Privatising national security would of course be a disaster just like the failures of privately managed hospitals competing with the NHS have proven – it costs lives and simply doesn’t work.
Another example of immigration related privatisation disasters is Britain’s use of immigration detention centre’s. From The Guardian: “Yarl’s Wood is a Serco run immigration removal centre in Milton Ernest, built in an industrial park. Allegations have been made against Serco staff, including of sexual assaults by guards against detainees, yet the British government continues to use the facility. Britain’s privatised detention centres have a ‘prison culture’, refugee advocates say. And when detainees are released, it’s often into poverty and insecurity.”
Here, allegations are made that “The lowest price wins the contract”. They cut corners, which results in less care, lower paid staff, lower qualified staff – and at Yarl’s Wood, this deliberately aims to fudge responsibility between Serco and the Home Office. Quite simply put, privatisation offers nothing but shareholder value – to the inmates of Yarl’s Wood it is a barbaric, inhumane prison not befitting a modern democracy.
This is the crux of the matter. Profit should not be the main driver of vital services but in Britain we have a government with truly extreme behaviours when it comes to asset stripping the nation, which is becoming so normal as to cause almost no reaction from anyone anymore.
DemocracyNow describes this very British problem: “We should resist this normalisation. Viewed from an international perspective, Britain is an extreme outlier regarding privatisation. In no other advanced industrial country would quite so flagrant a rip-off have been engineered and tolerated. Nowhere else – not even in the corporate-dominated United States – is there such a degree of nonchalance about ownership and control over vital infrastructure and public services. In the UK, the attitude seems to be that if it isn’t nailed down then it is for sale. Privatisation is increasingly the British disease.”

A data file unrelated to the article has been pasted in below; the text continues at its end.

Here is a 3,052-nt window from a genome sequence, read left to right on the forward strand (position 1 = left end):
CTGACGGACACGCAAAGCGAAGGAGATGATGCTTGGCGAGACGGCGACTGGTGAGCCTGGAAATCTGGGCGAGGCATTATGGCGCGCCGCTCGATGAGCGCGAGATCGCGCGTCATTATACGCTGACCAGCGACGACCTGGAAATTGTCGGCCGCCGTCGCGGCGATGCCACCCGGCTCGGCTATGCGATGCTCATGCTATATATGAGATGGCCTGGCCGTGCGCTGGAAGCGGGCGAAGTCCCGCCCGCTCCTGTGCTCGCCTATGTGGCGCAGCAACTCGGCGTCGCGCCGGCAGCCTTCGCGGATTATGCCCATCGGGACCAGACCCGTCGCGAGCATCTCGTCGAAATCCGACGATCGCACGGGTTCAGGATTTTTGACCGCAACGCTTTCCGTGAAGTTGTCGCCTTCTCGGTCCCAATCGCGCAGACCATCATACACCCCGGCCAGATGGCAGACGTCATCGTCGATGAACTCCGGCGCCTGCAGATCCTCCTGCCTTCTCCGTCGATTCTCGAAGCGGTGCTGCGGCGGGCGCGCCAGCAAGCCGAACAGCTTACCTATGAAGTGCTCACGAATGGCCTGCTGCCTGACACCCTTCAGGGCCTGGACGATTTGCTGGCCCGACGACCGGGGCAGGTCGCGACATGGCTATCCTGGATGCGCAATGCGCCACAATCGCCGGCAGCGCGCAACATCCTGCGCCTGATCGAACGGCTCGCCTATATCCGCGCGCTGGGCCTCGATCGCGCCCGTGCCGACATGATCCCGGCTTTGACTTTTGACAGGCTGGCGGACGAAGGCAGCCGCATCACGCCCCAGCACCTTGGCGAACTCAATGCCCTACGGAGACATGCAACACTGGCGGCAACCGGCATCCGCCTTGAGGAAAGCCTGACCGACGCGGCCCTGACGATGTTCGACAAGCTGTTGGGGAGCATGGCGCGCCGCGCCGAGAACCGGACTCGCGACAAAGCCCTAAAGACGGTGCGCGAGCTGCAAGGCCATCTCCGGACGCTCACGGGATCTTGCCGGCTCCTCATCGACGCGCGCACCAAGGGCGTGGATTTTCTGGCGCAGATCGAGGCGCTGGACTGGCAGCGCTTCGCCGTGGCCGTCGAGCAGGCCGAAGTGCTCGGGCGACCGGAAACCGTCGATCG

But when it comes to immigration, just where did the privatisation influence come from. As it turns out we must consider the influence of the US on the issue of prison privatisation. Increasing costs of prison management and a growing incarceration rate in the UK led to an examination of prisons by the parliamentary Home Affairs Committee in 1986. The Committee’s remit during this examination included the possibility of visiting other countries to investigate their experiences. In the end, only one trip was made – to the US.
And just when you thought that privatisation couldn’t go as far as to say, charge for a simple email enquiry – then you’d be wrong.
“From June 1st 2017, all immigration customer enquiries will be handled by a new commercial partner – Sitel UK. The main changes for customers are: all phone numbers and opening hours will change, languages offered will reduce, and customers who contact UK Visa and immigration by email will be charged £5.48. You will need to pay by credit card or debit card for contacting us by email.”
You also now have to use a credit card or debit card to speak to someone on the phone as well.
In the meantime, this obviously profitable business requires employees to actually answer telephones and emails.
So, to that end a private recruitment firm is advertising customer service roles in what it describes as “working in a fast paced and positive environment, where you are helping people in potentially challenging situations” – whilst bleeding them dry. Oh, and the job pays minimum wage. When I say minimum wage, I mean that’s the maximum you can earn – I think. It’s confusing – I quote:
“£6.95p/h rising to £7.00p/h after probation period (6 months). Over 25’s paid £7.20.
From 1st April over 25’s will be paid £7.05 per hour & over 25’s will be paid £7.50 per hour”
Just three months ago the chief executive of the British Hospitality Association, Ufi Ibrahim, warned the UK’s reputation as “a hospitable and welcoming nation” was at risk.
She said: “We are very concerned about the tonality of statements and messages going out from Government.”
Meanwhile Sally Balcombe, chief executive of VisitBritain, added the country will only remain a tourist destination if people still “find it easy to come”.